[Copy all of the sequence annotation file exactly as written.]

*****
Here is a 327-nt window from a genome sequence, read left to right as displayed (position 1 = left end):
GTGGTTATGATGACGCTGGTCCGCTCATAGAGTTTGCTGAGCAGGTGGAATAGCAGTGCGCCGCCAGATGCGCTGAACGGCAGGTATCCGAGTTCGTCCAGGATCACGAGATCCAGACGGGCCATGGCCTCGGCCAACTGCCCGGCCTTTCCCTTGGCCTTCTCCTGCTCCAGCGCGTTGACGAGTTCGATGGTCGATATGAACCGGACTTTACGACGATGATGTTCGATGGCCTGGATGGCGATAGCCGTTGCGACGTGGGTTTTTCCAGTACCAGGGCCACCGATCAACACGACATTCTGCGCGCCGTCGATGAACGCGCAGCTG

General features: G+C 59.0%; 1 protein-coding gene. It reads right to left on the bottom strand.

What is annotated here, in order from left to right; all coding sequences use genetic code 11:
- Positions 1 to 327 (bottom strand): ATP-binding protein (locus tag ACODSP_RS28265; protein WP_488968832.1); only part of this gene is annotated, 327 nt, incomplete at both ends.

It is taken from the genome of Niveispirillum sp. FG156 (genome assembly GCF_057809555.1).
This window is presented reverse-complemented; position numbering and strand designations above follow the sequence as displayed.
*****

Here is a 327-nt window from a genome sequence, read left to right as displayed (position 1 = left end):
GTGGTTATGATGACGCTGGTCCGCTCATAGAGTTTGCTGAGCAGGTGGAATAGCAGTGCGCCGCCAGATGCGCTGAACGGCAGGTATCCGAGTTCGTCCAGGATCACGAGATCCAGACGGGCCATGGCCTCGGCCAACTGCCCGGCCTTTCCCTTGGCCTTCTCCTGCTCCAGCGCGTTGACGAGTTCGATGGTCGATATGAACCGGACTTTACGACGATGATGTTCGATGGCCTGGATGGCGATAGCCGTTGCGACGTGGGTTTTTCCAGTACCAGGGCCACCGATCAACACGACATTCTGCGCGCCGTCGATGAACGCGCAGCTG

General features: G+C 59.0%; 1 protein-coding gene. It reads right to left on the bottom strand.

What is annotated here, in order from left to right; all coding sequences use genetic code 11:
- Positions 1 to 327 (bottom strand): ATP-binding protein (locus tag ACODSP_RS28265; protein WP_488968832.1); only part of this gene is annotated, 327 nt, incomplete at both ends.

It is taken from the genome of Niveispirillum sp. FG156 (genome assembly GCF_057809555.1).
This window is presented reverse-complemented; position numbering and strand designations above follow the sequence as displayed.